> Livestock are a leading source of greenhouse gases. Why isn't anyone
                > raising a stink?
                >
              • Jym Dyer
                ... =v= While this is true, carbon is carbon. By industrializing animals lifespans, humanity has contributed carbon and other gases to the atmosphere at a
                Message 7 of 18 , Oct 22, 2007
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                  > I have never understood how someone can compare methane
                  > emissions from animals with the carbon emissions from fossil
                  > fuels. The former belongs to the carbon cycle part between
                  > atmosphere and biosphere, which has a recycle time of few
                  > months or years ...

                  =v= While this is true, carbon is carbon. By industrializing
                  animals' lifespans, humanity has contributed carbon and other
                  gases to the atmosphere at a rate that exceeds the capacty of
                  plant life to reabsorb it. Another piece of this, of course, is
                  the clearing and clearcutting of land for these very processes.

                  =v= I have seen the above line of argument advanced to support
                  the use of biofuels, no matter how wasteful (e.g. to run cars).
                  The problem is too serious to split hairs over which carbon is
                  okay to burden the atmosphere with.
                  <_Jym_>
                • ktsourl
                  Next to clearing and clearcutting of land you may also add up the fossil fuel use for transporting, farming, warming and other processes used for meat (but
                  Message 8 of 18 , Oct 26, 2007
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                    Next to "clearing and clearcutting of land" you may also add up the
                    fossil fuel use for transporting, farming, warming and other processes
                    used for meat (but also other foods) production. Certainly every human
                    activity is disrupting of the natural processes, especially if it is
                    in industrial mass scale. However concentrating attention on cow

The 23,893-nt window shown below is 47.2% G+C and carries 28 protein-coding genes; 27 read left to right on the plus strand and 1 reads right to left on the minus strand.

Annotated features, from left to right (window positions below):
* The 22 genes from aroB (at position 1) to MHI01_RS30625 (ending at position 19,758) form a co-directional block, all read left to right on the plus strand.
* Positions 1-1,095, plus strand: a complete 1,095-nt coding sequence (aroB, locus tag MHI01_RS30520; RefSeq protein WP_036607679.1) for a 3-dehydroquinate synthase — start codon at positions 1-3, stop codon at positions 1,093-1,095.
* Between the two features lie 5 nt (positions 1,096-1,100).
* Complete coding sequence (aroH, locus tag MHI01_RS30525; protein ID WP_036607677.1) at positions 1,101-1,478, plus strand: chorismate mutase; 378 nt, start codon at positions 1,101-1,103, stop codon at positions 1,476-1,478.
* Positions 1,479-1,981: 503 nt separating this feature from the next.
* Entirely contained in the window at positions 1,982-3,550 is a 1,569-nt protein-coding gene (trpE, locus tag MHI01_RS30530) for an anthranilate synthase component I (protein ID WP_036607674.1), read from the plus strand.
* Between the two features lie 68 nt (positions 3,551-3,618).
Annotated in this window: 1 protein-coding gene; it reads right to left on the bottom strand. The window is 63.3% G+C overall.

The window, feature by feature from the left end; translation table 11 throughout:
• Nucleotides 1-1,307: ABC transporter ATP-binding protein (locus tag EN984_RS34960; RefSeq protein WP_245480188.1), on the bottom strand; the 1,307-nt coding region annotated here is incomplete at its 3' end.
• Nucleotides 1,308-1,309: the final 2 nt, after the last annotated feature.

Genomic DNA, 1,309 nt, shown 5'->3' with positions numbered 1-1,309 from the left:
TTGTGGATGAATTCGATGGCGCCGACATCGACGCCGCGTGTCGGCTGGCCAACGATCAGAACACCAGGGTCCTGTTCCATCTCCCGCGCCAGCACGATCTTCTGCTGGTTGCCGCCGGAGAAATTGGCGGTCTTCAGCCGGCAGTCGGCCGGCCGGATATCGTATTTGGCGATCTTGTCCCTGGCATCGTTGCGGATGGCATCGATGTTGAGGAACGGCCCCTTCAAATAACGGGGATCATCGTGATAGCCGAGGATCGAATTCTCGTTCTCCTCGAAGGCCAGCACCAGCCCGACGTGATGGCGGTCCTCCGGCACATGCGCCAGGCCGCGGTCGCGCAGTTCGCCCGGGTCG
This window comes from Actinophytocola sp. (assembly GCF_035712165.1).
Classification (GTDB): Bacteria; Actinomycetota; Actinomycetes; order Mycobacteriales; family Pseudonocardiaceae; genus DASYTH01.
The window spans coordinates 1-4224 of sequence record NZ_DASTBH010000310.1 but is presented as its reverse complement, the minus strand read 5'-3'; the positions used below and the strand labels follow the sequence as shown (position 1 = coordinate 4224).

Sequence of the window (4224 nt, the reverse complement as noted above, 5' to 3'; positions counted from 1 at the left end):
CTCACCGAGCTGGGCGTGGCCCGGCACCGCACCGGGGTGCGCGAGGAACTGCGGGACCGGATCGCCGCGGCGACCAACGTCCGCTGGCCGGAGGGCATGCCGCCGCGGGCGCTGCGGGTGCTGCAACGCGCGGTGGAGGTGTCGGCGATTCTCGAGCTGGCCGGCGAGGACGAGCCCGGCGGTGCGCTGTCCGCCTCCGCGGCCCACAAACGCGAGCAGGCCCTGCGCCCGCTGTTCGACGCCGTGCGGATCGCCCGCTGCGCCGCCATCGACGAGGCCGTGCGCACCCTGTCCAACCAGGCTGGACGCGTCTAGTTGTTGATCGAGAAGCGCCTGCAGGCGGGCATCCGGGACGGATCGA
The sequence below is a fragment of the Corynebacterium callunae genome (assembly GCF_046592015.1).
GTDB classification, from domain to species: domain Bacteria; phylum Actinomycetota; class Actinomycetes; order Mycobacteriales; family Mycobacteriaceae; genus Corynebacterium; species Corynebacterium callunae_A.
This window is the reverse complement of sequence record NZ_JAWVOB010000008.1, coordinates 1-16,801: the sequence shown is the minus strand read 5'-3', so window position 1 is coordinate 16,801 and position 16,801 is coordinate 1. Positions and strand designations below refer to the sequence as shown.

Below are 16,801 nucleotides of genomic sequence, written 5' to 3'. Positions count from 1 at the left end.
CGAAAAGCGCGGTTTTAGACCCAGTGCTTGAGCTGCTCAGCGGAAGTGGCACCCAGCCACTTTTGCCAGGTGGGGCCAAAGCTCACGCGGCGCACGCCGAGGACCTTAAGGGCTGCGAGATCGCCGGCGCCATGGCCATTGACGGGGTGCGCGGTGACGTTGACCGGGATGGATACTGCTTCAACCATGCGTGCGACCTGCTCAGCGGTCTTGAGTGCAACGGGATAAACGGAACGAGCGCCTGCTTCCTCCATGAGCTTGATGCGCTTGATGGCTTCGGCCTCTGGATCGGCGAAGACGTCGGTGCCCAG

bleeches and comparing them to fossil fuels emissions is misleading,
                    because it is comparing problems of different scale and of different
                    nature. If tomorrow humanity and every human activity would disappear,
                    it will take months to return to the previous methane concentration
                    levels, but thousands or million years to return the extracted fossil
                    fuels carbon back to undrground deposits.

                    The problems of biofuels are more complicated (and include also food
                    prices, deforestation etc). But I see very often this line of argument
                    - comparing a big harm with a less one, so that it may more easily
                    accepted. It is like saying: "if you are against car use, you
                    shouldn't eat meat either". However (apart from the previous explained
                    fallacy of this approach) meat consumption is not limitless (modern
                    medicine is already suggesting to avoid it) while car use (and other
                    energy intense devices) may become virually limitless.

                    Almost every human activity is nowadays unsustainable. The difference
                    is that some can become easily sustainable, some less easily and some
                    is imposible to become sustainable at all (e.g. the wastful car
                    priority traffic policy)


                    --- In carfree_cities@yahoogroups.com, Jym Dyer <jym@...> wrote:
                    >
                    > > I have never understood how someone can compare methane
                    > > emissions from animals with the carbon emissions from fossil
                    > > fuels. The former belongs to the carbon cycle part between
                    > > atmosphere and biosphere, which has a recycle time of few
                    > > months or years ...
                    >
                    > =v= While this is true, carbon is carbon. By industrializing
                    > animals' lifespans, humanity has contributed carbon and other
                    > gases to the atmosphere at a rate that exceeds the capacty of
                    > plant life to reabsorb it. Another piece of this, of course, is
                    > the clearing and clearcutting of land for these very processes.
                    >
                    > =v= I have seen the above line of argument advanced to support
                    > the use of biofuels, no matter how wasteful (e.g. to run cars).
                    > The problem is too serious to split hairs over which carbon is
                    > okay to burden the atmosphere with.
                    > <_Jym_>
                    >
                  • dubluth